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Keywords:

  • Argentina;
  • behaviour;
  • Chile;
  • ecomorphology;
  • Iguanidae;
  • independent contrasts;
  • Liolaemus;
  • lizard;
  • Squamata

Abstract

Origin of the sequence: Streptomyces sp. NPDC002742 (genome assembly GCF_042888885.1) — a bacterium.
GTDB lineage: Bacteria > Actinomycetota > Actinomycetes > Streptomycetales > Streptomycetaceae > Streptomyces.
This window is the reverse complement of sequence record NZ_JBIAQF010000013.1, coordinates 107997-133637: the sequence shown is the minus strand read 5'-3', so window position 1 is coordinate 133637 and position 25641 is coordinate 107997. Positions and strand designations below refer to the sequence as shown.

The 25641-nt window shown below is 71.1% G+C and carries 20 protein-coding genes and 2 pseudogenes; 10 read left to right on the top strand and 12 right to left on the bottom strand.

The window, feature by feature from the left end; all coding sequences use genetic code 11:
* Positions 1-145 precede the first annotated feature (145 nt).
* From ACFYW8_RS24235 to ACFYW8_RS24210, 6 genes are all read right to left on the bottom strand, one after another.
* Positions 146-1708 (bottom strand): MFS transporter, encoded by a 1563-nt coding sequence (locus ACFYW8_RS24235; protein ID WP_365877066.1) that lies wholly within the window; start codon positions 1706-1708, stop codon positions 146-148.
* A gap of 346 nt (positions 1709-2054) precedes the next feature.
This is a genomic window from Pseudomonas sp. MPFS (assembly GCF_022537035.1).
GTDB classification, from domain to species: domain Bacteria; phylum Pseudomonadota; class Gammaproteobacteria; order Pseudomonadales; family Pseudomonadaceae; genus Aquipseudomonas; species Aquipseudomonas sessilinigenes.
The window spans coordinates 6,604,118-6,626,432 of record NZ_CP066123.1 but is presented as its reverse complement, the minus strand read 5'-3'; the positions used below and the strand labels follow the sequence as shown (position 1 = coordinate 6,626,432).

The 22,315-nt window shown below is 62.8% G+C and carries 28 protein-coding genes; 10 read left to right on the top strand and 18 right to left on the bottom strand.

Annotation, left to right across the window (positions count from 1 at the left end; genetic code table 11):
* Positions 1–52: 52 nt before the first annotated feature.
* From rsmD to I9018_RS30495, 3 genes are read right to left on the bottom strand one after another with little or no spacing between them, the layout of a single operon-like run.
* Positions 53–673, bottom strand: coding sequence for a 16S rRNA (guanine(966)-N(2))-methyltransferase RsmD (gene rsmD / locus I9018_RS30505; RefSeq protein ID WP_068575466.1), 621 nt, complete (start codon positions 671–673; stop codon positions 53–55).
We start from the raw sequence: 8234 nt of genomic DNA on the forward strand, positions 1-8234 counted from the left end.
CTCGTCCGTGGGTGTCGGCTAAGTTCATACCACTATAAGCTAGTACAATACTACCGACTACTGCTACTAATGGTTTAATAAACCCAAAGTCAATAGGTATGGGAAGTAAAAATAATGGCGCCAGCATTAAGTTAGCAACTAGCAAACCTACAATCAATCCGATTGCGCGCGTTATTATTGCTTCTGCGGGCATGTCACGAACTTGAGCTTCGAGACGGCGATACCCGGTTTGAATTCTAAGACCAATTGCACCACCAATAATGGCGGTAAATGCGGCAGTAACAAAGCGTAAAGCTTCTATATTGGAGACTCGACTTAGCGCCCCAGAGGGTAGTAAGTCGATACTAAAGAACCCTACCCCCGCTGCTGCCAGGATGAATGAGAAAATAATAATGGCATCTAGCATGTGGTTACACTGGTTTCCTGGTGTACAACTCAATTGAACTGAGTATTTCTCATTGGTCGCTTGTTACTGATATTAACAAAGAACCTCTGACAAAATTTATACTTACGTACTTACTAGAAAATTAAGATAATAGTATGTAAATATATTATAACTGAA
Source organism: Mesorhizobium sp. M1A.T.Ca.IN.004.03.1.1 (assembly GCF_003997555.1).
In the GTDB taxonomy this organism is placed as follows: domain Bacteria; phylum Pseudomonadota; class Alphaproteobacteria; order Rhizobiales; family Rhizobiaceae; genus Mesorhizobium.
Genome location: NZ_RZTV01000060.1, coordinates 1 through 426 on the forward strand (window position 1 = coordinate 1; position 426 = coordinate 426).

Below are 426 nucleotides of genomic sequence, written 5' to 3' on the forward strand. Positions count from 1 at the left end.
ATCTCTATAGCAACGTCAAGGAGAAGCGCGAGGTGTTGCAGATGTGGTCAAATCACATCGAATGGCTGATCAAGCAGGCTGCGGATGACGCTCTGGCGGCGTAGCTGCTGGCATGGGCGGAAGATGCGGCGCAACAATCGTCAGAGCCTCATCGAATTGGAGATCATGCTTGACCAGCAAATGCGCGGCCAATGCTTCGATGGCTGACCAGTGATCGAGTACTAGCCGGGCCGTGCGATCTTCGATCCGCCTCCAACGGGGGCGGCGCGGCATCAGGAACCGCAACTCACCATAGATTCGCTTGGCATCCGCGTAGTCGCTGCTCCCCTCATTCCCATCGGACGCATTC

Phenotypic differences among species are known to have functional consequences that in turn allow species to use different habitats. However, the role of behaviour in this ecomorphological paradigm is not well defined. We investigated the relationship between morphology, ecology and escape behaviour among 25 species of the lizard clade Liolaemus in a phylogenetic framework. We demonstrate that the relationship between morphology and characteristics of habitat structure shows little or no association, consistent with a previous study on this group. However, a significant relationship was found between morphology and escape behaviour with the distance a lizard moved from a potential predator correlated with body width, axilla-groin length, and pelvis width. A significant relationship between escape behaviour and habitat structure occupation was found; lizards that occupied tree trunks and open ground ran longer distances from predators and were found greater distances from shelter. Behavioural strategies used by these lizards in open habitats appear to have made unnecessary the evolution of limb morphology that has occurred in other lizards from other clades that are found in open settings. Understanding differences in patterns of ecomorphological relationships among clades is an important component for studying adaptive diversification.